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Merchant Peak has been on my list of climbs since I finally stood atop nearby Mount Baring in 2014. With its two summits and steep sides, it looked like a good challenge. Over the years I have made many attempts. I have taken wrong turns, fell 15 feet on one occasion, and faced frustration that would make most abandon it.
I hate the feeling that a mountain can beat me, so, I kept coming back for more. The first big challenge of climbing Merchant peak is finding the correct creek bed. From the Barclay Lake Trail, it will be several hundred feet past the bridge of Barclay creek. Most sources that I could find mention a “prominent” creek bed that you take. But, in the last few years, that creek bed has become overgrown and is no longer obvious or prominent.
During several attempts, I took the one right before the lake. If you make the same mistake, I can assure you things will not go well for you. Instead, be sure to check your maps for a Y shaped creek that comes down off the side of the mountain. At 47.78892, -121.43633, you will notice that the ground has more rocks than the rest of the forest. If you follow the faint trail of rocks for 100-200 feet into the woods it will become a creek bed.
Once in the correct creek bed, navigation becomes straightforward. The first few obstacles you will come to are the waterfalls so many people mention in their reports.
Waterfall 1 – Walk around to the left and there is a trail up and over. Waterfall 2 – Go to the right, work your way up to the cliffs and over the top of those falls.
Waterfall 3 – This is where the climb of Merchant Peak gets interesting. There are some large boulders jamming the area. On climbers left there is a way up. But, the handholds are small and setting protection would not be easy. To top it all off, all the rock in this small spot is very loose and sitting on top of sandy mud. One of the times I turned around it was because a huge boulder came free, caused me to fall and nearly crushed my foot. This time I got through okay. But, without serious comfort in precarious scrambling situations, I would not recommend you take Merchant peak on. There is no describing how loose the rock is.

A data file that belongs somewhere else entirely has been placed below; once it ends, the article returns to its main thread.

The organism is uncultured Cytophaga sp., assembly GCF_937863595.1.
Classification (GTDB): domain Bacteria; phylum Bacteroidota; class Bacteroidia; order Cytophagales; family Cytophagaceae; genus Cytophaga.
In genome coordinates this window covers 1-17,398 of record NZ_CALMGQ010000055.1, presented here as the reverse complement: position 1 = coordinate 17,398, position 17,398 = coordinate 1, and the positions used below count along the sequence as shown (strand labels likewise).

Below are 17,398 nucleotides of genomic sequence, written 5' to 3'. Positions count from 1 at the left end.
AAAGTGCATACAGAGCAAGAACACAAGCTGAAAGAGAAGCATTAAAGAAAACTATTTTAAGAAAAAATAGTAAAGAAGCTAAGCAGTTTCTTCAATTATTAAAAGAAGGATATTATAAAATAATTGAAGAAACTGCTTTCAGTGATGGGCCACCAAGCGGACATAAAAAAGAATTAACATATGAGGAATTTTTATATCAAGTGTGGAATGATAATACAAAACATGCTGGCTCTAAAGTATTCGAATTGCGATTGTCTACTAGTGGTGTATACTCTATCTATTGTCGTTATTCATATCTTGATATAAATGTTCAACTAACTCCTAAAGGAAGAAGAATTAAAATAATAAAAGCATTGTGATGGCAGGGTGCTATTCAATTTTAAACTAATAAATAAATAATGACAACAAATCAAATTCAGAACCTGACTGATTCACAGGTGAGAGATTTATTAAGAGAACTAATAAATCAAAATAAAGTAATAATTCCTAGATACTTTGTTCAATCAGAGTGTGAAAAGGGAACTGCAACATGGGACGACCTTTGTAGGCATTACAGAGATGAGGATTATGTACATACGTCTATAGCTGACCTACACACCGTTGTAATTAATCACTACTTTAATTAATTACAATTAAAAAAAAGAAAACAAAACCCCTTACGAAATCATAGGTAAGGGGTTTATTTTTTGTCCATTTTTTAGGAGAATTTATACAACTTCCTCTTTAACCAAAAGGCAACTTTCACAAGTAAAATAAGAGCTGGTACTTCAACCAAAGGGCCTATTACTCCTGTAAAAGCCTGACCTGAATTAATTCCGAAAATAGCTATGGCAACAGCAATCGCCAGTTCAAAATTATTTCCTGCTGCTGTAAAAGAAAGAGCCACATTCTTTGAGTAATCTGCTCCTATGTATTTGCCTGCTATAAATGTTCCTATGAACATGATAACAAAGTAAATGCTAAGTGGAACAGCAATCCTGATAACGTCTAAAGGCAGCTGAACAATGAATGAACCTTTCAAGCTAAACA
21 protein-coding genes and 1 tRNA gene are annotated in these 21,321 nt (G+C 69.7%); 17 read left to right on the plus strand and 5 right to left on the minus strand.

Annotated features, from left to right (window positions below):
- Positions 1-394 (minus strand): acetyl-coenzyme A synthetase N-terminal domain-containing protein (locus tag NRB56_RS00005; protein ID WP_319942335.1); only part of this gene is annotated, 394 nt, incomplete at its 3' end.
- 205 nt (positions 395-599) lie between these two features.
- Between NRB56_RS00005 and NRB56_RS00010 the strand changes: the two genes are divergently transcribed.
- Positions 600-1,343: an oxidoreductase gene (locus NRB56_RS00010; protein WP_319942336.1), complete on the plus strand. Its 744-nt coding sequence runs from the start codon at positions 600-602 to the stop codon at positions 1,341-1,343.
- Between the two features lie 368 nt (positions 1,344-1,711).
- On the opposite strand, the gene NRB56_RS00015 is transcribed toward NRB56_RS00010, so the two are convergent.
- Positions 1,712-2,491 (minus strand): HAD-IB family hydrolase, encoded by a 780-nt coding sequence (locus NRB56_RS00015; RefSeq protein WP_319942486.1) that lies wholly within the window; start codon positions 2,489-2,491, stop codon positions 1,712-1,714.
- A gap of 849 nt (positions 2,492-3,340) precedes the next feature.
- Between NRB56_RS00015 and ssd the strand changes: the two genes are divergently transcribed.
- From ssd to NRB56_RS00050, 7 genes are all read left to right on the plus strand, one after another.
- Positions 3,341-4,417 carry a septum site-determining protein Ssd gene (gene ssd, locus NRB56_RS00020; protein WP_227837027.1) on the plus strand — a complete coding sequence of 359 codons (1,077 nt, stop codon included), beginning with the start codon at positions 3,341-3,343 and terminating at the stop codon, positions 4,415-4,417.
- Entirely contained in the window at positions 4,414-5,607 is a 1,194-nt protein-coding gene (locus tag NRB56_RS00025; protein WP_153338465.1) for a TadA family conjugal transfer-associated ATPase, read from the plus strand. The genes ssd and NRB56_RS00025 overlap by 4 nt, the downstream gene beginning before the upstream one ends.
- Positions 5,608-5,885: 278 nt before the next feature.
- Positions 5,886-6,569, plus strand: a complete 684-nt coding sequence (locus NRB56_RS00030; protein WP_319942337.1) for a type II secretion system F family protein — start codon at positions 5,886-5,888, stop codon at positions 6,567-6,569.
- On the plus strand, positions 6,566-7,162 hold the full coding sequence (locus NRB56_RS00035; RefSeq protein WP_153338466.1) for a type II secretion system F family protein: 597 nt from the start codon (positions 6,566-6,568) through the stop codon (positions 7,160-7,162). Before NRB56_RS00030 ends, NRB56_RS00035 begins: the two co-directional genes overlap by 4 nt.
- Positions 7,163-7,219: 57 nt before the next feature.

Once past that third set of falls, continue to work up the gulley. After around 400 – 500 feet look to your right and you will see a small cave-like feature. This is where you will want to leave the main gulley. Work your way past the cave feature and pick up the faint climbers trail. For the next few hundred feet of elevation gain, the trail is obvious.
Many times I found myself using creek beds to avoid thick brush. There are all kinds of terrain to deal with from forest to rocks and open heathery slopes. Go slow and just keep working your way up the best you can. Once you arrive at the meadows on the upper slopes of Merchant Peak the trail will disappear.
Most accounts I read say the trail was obvious through here, but, that also seems to have changed. There are some goat trails but they do little good. All I can say is work up the mountain and towards climbers left.
The best part of the Merchant Peak climb is the last 300 feet. There is some excellent scrambling on good solid rock. The view gets better with every step. Best of all, the feeling of finally making it created an outpouring of emotion I have not felt for a while.
On the way back down having a 30m rope and rappel gear was the best choice I made all day. It is not 100% necessary depending on your scrambling comfort level. But, it will make your life easier.